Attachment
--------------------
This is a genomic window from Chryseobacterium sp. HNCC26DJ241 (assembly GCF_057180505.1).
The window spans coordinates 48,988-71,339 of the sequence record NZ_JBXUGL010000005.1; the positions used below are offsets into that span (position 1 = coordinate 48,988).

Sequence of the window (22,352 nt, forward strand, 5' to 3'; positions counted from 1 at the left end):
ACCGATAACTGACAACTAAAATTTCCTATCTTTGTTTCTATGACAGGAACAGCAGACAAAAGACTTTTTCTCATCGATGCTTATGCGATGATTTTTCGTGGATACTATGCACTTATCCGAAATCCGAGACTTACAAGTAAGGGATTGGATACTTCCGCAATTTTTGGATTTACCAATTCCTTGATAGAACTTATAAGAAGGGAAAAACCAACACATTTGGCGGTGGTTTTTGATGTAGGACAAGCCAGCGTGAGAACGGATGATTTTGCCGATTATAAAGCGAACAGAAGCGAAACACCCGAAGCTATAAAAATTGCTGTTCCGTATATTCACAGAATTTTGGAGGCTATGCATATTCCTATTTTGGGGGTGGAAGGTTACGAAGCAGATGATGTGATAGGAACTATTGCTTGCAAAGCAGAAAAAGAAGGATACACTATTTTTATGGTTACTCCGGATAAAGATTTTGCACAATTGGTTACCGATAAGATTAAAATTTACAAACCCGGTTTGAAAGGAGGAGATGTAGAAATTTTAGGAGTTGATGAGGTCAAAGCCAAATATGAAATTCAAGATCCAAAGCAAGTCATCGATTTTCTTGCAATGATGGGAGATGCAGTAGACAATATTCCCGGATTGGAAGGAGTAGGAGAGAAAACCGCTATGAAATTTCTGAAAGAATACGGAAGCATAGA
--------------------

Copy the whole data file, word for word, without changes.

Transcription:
This is a genomic window from Chryseobacterium sp. HNCC26DJ241 (assembly GCF_057180505.1).
The window spans coordinates 48,988-71,339 of the sequence record NZ_JBXUGL010000005.1; the positions used below are offsets into that span (position 1 = coordinate 48,988).

Sequence of the window (22,352 nt, forward strand, 5' to 3'; positions counted from 1 at the left end):
ACCGATAACTGACAACTAAAATTTCCTATCTTTGTTTCTATGACAGGAACAGCAGACAAAAGACTTTTTCTCATCGATGCTTATGCGATGATTTTTCGTGGATACTATGCACTTATCCGAAATCCGAGACTTACAAGTAAGGGATTGGATACTTCCGCAATTTTTGGATTTACCAATTCCTTGATAGAACTTATAAGAAGGGAAAAACCAACACATTTGGCGGTGGTTTTTGATGTAGGACAAGCCAGCGTGAGAACGGATGATTTTGCCGATTATAAAGCGAACAGAAGCGAAACACCCGAAGCTATAAAAATTGCTGTTCCGTATATTCACAGAATTTTGGAGGCTATGCATATTCCTATTTTGGGGGTGGAAGGTTACGAAGCAGATGATGTGATAGGAACTATTGCTTGCAAAGCAGAAAAAGAAGGATACACTATTTTTATGGTTACTCCGGATAAAGATTTTGCACAATTGGTTACCGATAAGATTAAAATTTACAAACCCGGTTTGAAAGGAGGAGATGTAGAAATTTTAGGAGTTGATGAGGTCAAAGCCAAATATGAAATTCAAGATCCAAAGCAAGTCATCGATTTTCTTGCAATGATGGGAGATGCAGTAGACAATATTCCCGGATTGGAAGGAGTAGGAGAGAAAACCGCTATGAAATTTCTGAAAGAATACGGAAGCATAGA